New CEE professor combines hydrology and data to study rivers’ cleansing capacity
When it comes to rivers, floodplains, ponds and lakes, Jesus Gomez-Velez knows the waters are never still – even if they appear to be.
They continuously change, processing and removing excess harmful nitrates, filtering contaminants though grains of varied sizes, and using thermal energy to reinvent themselves.
“Rivers regulate themselves,” he said. “We just need to know how to take advantage of that without affecting the ecology.”
Gomez-Velez is a hydrologist and a new assistant professor of civil and environmental engineering. Broadly, his research area spans environmental flow and transport, groundwater-surface water interactions, watershed hydrology, analytical and numerical modeling, and data mining and assimilation.
Most of his current work focuses on the interactions between surface water and groundwater at multiple spatial and temporal scales, from small ripples to continents.
“Rivers are not pipes,” Gomez-Velez said. “Rivers are the arteries.”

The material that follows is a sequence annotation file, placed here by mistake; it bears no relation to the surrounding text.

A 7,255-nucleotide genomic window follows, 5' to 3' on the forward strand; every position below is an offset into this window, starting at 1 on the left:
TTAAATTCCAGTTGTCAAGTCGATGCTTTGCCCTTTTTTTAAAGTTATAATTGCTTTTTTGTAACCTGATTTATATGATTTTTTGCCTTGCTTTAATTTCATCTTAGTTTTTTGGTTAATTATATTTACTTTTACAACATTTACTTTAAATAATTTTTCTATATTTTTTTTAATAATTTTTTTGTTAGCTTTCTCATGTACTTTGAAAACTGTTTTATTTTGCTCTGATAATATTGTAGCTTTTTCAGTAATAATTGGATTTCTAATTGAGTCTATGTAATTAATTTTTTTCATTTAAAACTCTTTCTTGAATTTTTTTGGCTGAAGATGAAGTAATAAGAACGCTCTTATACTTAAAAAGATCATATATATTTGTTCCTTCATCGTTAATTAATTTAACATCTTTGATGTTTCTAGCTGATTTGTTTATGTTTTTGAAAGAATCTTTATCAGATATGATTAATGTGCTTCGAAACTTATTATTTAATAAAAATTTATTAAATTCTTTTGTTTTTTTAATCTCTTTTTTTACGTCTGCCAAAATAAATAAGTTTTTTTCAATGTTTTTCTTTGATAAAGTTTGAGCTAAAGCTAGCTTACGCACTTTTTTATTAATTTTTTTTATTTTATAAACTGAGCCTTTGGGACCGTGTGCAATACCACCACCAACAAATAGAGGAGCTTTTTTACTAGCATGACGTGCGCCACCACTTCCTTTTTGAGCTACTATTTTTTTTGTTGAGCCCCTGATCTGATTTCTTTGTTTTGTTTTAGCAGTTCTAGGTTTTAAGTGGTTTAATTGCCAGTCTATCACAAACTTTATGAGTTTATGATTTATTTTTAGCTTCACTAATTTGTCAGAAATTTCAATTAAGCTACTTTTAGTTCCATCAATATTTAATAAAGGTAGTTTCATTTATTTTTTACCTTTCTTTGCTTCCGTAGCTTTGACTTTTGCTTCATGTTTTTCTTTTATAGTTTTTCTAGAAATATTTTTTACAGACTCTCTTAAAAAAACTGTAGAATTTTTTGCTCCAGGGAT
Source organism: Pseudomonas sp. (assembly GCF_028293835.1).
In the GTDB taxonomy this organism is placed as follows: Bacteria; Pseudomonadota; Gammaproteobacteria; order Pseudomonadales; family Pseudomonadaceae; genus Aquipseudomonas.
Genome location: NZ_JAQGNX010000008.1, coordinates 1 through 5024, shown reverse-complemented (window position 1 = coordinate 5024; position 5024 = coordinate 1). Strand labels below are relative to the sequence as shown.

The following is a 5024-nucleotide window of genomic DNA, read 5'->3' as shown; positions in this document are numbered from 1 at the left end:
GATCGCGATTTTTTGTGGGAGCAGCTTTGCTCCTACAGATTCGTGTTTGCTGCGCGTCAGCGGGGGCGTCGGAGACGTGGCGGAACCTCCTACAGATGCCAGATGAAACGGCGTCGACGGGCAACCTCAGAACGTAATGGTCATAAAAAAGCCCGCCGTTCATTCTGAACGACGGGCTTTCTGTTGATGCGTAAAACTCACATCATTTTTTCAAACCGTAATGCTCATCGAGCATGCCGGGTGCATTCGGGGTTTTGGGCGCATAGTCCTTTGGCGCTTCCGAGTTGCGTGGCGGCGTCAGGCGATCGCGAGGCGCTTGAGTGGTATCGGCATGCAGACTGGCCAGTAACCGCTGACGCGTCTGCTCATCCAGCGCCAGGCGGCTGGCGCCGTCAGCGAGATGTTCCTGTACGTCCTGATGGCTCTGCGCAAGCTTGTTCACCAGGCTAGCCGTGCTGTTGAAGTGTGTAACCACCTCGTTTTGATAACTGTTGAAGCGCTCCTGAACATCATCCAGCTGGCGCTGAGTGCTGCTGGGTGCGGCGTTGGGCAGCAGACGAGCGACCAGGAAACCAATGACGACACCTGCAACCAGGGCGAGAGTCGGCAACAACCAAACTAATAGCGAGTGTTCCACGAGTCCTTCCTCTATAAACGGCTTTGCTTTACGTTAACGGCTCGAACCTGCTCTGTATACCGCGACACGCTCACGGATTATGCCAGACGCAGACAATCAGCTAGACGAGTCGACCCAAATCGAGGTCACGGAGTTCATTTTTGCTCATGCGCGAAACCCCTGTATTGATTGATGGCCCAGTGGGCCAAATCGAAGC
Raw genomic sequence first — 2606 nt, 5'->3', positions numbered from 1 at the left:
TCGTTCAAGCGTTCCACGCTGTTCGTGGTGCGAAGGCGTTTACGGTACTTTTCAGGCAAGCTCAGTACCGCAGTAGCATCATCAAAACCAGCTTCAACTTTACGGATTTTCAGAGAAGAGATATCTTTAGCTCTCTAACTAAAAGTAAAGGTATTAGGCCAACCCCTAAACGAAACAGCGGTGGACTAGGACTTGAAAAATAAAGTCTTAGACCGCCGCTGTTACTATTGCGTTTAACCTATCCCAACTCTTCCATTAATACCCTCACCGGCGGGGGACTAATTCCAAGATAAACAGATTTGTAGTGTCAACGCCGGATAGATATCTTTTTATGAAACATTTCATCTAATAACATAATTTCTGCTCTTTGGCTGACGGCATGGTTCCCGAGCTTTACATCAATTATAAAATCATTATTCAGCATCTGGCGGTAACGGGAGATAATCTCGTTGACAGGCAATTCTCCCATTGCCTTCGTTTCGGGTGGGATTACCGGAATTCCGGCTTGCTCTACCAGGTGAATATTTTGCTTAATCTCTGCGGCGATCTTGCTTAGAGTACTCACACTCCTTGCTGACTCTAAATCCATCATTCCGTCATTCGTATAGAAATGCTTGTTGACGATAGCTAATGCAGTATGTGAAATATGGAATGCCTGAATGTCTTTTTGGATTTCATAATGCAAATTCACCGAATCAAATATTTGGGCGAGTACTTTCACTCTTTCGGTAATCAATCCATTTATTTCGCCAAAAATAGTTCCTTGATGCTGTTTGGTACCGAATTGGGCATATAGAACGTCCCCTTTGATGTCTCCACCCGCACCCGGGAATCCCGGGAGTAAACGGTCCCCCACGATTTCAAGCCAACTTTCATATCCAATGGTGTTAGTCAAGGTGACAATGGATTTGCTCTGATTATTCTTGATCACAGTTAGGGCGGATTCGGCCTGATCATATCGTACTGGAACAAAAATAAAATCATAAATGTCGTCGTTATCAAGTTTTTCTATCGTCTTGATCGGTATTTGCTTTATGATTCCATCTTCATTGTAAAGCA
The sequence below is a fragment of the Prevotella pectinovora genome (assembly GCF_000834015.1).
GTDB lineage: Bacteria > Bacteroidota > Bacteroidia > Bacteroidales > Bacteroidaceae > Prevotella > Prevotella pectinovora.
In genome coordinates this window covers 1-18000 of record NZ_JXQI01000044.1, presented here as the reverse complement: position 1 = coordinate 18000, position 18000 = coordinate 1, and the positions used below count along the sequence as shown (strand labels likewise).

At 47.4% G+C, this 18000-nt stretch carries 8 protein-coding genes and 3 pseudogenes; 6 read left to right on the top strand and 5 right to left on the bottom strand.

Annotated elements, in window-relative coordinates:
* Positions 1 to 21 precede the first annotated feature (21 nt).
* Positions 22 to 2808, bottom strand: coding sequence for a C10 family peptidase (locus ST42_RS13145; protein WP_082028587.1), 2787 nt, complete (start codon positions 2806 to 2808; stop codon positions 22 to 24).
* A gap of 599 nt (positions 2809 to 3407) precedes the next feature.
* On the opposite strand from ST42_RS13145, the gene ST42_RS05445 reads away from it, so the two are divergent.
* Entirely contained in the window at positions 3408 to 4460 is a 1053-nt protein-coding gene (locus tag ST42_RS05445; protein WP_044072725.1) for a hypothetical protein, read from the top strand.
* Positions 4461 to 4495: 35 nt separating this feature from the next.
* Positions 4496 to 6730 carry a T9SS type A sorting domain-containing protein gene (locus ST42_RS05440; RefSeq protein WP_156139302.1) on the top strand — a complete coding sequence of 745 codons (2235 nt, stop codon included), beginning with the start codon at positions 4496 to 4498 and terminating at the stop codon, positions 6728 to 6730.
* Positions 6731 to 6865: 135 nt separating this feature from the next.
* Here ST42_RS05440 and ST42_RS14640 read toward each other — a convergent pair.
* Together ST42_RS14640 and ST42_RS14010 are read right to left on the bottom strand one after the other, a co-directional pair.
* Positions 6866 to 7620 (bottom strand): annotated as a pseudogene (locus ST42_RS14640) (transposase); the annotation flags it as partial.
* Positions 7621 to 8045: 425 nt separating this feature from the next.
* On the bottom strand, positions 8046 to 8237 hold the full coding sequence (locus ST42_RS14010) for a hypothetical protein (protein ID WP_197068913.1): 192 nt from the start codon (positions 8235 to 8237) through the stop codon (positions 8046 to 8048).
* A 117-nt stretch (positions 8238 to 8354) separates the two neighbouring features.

He coauthored a 2018 study published earlier this year in Nature Communications with several scientists from the U.S. Geological Survey and other colleagues that examined the influence of more than 18,000 ponded waters on nitrogen removal through river networks across New England and the Chesapeake Bay regions. The group found reservoirs with circular shapes and good connections do a better job of removing nitrogen and reducing it in waters downstream than a narrow reservoir or one placed on a low-order stream. Previous studies suggested the most significant factors were pond size and surface area but did not account for shape or network connectivity.
The results, Gomez-Velez said, can inform better sites for dam locations and optimal reservoir design. He also was lead author on a 2015 study with USGS and University of Texas-Austin collaborators that examined the Mississippi River basin to quantify the river’s own potential to cleanse itself and identify best river management practices.
He joins Vanderbilt after three years as an assistant professor of hydrology at New Mexico Tech. From 2013 to 2015 he was a National Research Program postdoctoral fellow at the U.S. Geological Survey. Gomez-Velez earned his Ph.D. in hydrology from New Mexico Tech, received a B.S. in civil engineering from the National University of Colombia at Medellin and M.S. degrees in Applied Mathematics and Hydrology from New Mexico Tech.
When a colleague in New Mexico mentioned Vanderbilt School of Engineering had an open position for a water transport scholar, he jumped at the opportunity.
“It is an outstanding school and the right size. It has a large number of faculty but you don’t get lost,” Gomez-Velez said. “You become a collaborator. It is a perfect match.”